Just before 3 a.m. on March 2, 2010, Jacob Nodarse used a hammer to shatter a window at a home in an upscale Darien neighborhood. He crept inside with a .40-caliber Glock firearm.
The killings didn't take long. Police arrived minutes later to find the bullet-riddled bodies of Jeffrey Kramer, his wife, Lori, and their adult son, Michael. Nodarse was gone, headed to his parents' home in Florida, where he would be nabbed a day later after a frantic manhunt.
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What emerged in the ensuing investigation was a bizarre narrative. Nodarse told police he shot the Kramers at the behest of a friend, Johnny Borizov, in an elaborate plot with ties to organized crime and the clandestine drug trade. The mentally disturbed gunman said he believed he and his own family would be slain if he didn't follow Borizov's orders.
"He told his interrogators that he should be killed for what he did," according to an April 2011 psychological report. "He (said) he understood that what he did was against the law at the time of the homicides, but he felt that he had no choice."
Borizov, 31, of Willow Springs, has denied any involvement in the triple-slaying. But starting this week, prosecutors will try to convict him of the murders, based partly on circumstantial evidence and the testimony of Nodarse, who is described in court records as "suggestible and easily manipulated" with a history of paranoid delusions, hallucinations and borderline personality traits.
"Credibility is going to be a serious issue in this case," said Richard Kling, one of three attorneys representing Borizov. "Jacob Nodarse has an extensive psychiatric and drug history, and the jury is going to have to decide if they want to believe him."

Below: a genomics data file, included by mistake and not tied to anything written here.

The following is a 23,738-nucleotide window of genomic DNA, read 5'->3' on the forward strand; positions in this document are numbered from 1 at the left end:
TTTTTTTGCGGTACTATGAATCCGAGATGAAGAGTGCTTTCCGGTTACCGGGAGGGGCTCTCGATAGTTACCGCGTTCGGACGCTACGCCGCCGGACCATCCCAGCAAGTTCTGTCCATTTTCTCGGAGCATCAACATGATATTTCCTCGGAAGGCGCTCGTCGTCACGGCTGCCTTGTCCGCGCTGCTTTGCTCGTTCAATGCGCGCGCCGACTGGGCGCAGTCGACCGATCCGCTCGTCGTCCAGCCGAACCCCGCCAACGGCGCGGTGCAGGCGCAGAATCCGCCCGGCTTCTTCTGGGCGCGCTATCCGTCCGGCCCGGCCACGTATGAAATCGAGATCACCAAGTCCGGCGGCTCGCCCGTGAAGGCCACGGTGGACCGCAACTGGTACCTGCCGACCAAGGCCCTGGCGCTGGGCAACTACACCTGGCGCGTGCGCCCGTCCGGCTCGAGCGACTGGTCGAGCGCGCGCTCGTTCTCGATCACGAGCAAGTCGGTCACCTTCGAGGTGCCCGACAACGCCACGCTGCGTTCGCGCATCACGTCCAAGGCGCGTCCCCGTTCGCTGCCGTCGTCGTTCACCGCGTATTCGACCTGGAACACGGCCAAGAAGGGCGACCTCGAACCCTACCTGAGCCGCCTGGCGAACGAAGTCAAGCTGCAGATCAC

DuPage County authorities say Borizov solicited the murders to end a bitter court battle with Jeffrey and Lori Kramer's daughter, Angela, over custody of their then-13-month-old son.
Nodarse was merely a "tool" to accomplish the killings, with Borizov feeding the shooter lies that would excite his paranoid tendencies while also plying him with drugs, according to prosecutors.
At a recent court hearing, Assistant State's Attorney Joe Ruggiero said Borizov falsely portrayed himself as a "kingpin" drug dealer and mobster -- "a wiseguy, if you will." He said Nodarse, in his fragile state, bought into it.
"(Borizov) used repetition to the point Jacob Nodarse believed what he was saying," Ruggiero said.
Nodarse said he was told the Kramers were in the Mafia and would kill him if they weren't taken out first.
He said Borizov provided official-looking documentation showing Nodarse would be called to testify against the family at an approaching child-custody proceeding, authorities said.
Borizov also indicated that he and a third, unidentified person would be committing other, unspecified murders around the same time, according to Nodarse's account.
The slayings followed months of hostility fueled by Borizov's open hatred of the Kramer family, authorities said.
Prosecutors are expected to call witnesses who say Borizov tried to isolate Angela Kramer and their son while making repeated threats against several Kramer family members, including one statement in which he allegedly said he wanted to see them in "body bags."
Judge Daniel Guerin also is allowing hearsay testimony from prosecution witnesses who will tell jurors the Kramers expressed fears for their safety and relayed threats made against them by Borizov shortly before they were slain.
Another possible witness is a jailhouse informant who allegedly heard Borizov make incriminating statements.